The Case Against Transparency
BY Nancy Scola | Friday, October 9 2009
The cover story of the new issue of the New Republic is Larry Lessig's case against pushing a a government transparency agenda. "We are not thinking critically enough about where and when transparency works," Lessig warns, "where and when it may lead to confusion, or to worse. And I fear that the inevitable success of this movement--if pursued alone, without any sensitivity to the full complexity of the idea of perfect openness--will inspire not reform, but disgust. The 'naked transparency movement,' as I will call it here, is not going to inspire change. It will simply push any faith in our political system over the cliff."
Transparency means a lot of different things to a lot of different people, but Lessig is picking up on some generalized arguments against the current focus on radical government transparency, ones you in particular hear whispered by those working in government. In particular, that a fixation on connecting the dots between money and influence is naive. Political actions rarely have one cause and one effect, and it's silly that the limited resources that well-meaning government employees have at their disposal should go towards an openness that achieves nothing. A corollary to that argument is that quid pro quos are eye catching, but hardly the full story. Locking up every Duke Cunningham in government might satisfy an impulse, but there are problems with the American political system that would still persist.
A counterargument, though, is that Lessig's "naked transparency" is a straw man. Naked transparency, the thinking goes, is really a push for Congress to talk its coat off, or some less clunky phrase. In other words, an extremist position has the effect of simply tugging the political center closer towards openness. An obsession on freeing data is really about executing on the presumption that government in the United States, at least on the federal level, is supposed to be transparent. We've codified in the Freedom of Information Act, whose robustness separates us from even other democracies, and we've also enshrined it in other laws and practices. The U.S. is meant to function in the full light of day, for the most part. And an insistence on making government completely transparent is, the argument goes, a way of returning the country to what our normal level of openness is supposed to be.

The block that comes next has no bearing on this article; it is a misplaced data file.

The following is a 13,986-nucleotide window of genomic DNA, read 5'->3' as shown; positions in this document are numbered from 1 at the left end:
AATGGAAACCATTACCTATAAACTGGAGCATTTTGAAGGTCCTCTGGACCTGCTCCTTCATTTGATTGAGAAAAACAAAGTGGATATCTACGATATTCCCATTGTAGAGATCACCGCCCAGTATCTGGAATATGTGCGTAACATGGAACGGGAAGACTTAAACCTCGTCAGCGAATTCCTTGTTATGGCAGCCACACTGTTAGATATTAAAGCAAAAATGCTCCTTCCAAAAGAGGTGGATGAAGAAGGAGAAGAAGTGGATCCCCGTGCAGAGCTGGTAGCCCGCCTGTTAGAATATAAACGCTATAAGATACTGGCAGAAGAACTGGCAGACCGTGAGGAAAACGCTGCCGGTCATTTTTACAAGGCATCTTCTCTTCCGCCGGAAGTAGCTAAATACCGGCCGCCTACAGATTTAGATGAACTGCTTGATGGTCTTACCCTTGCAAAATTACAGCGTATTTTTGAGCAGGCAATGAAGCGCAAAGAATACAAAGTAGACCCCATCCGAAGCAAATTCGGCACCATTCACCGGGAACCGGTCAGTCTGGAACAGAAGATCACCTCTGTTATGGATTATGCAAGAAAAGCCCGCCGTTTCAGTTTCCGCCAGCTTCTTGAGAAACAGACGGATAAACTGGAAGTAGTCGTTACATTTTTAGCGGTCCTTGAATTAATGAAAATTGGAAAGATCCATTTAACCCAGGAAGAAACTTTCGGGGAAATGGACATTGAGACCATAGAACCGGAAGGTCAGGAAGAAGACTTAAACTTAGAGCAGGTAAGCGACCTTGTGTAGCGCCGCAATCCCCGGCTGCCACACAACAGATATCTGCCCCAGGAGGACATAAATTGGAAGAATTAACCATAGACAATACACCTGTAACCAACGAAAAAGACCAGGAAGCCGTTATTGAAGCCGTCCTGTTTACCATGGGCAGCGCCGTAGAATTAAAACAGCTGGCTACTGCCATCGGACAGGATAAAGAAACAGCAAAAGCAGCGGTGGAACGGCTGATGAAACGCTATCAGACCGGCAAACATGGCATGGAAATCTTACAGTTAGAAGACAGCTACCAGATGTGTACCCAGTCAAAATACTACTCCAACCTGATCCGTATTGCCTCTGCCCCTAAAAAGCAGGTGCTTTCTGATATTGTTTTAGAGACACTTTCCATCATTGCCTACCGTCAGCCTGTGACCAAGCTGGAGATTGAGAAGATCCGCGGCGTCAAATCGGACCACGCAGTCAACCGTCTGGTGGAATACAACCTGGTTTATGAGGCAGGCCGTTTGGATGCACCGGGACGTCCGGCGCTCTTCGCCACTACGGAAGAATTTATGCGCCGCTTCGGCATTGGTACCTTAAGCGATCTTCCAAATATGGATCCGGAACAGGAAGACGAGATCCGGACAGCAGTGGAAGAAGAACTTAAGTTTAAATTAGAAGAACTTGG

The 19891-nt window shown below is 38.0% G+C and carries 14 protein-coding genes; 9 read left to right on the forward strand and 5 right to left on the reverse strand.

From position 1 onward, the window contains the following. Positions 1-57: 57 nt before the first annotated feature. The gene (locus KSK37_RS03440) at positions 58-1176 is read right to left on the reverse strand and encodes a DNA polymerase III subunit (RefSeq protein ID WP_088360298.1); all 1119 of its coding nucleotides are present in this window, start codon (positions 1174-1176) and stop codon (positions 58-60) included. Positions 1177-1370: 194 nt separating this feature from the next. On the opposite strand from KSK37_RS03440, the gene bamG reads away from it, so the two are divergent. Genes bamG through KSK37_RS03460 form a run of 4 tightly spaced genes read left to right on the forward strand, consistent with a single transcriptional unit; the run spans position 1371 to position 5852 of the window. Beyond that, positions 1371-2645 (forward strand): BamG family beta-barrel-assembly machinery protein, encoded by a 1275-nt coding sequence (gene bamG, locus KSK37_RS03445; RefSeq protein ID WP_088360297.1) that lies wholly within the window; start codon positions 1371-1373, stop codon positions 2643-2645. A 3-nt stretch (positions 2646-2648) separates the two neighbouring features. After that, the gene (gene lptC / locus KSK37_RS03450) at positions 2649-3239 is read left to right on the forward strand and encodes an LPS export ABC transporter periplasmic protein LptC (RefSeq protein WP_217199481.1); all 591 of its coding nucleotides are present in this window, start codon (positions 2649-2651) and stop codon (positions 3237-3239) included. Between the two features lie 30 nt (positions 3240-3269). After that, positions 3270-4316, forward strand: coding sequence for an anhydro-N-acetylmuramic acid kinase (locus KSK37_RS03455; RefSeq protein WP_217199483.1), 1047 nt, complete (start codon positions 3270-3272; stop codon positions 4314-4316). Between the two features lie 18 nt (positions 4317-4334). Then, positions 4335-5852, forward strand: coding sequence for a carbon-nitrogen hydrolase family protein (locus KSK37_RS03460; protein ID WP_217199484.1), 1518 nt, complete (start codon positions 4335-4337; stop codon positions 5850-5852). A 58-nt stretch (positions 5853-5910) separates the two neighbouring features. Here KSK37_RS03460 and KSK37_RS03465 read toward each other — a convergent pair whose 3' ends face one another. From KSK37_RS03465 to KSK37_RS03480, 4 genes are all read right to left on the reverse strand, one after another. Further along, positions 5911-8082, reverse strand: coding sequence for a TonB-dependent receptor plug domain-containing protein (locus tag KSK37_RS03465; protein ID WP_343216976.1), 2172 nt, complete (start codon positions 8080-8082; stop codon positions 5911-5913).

(An open government is, in the conception of many of the scholars and leaders who shaped the U.S., meant to be complemented by a vibrant investigative press. Lessig bemoans the withering of that press, and seems to blame the Internet. But it's not exactly clear in his reckoning why the future of transparency and journalism is an either-or proposition.)
It's a striking charge from Lessig, and one which will not doubt prompt a strong response from transparency advocates -- and not only because it comes on the front cover of the New Republic, which has a history and reputation of providing progressive cover to regressive ideas. It's particularly eye catching because when Lessig switched his focus from the creative content movement to rehabilitating government, he himself pointedly used "corruption" to describe the practices of government he wanted to change. It wasn't about misplaced or incentives, or changing the way that people get information, so that lobbyists aren't always the best educated, best prepared sources of information. Lessig was, you might remember, the one who painted John Conyers as a toady of the publishing industry -- based on data on government made accessible by some of transparency's most fervent advocates.
(In the interest of naked transparency, our Andrew Rasiej and Micah Sifry are senior advisors to the Sunlight Foundation, an organization Lessig mentions in his article.)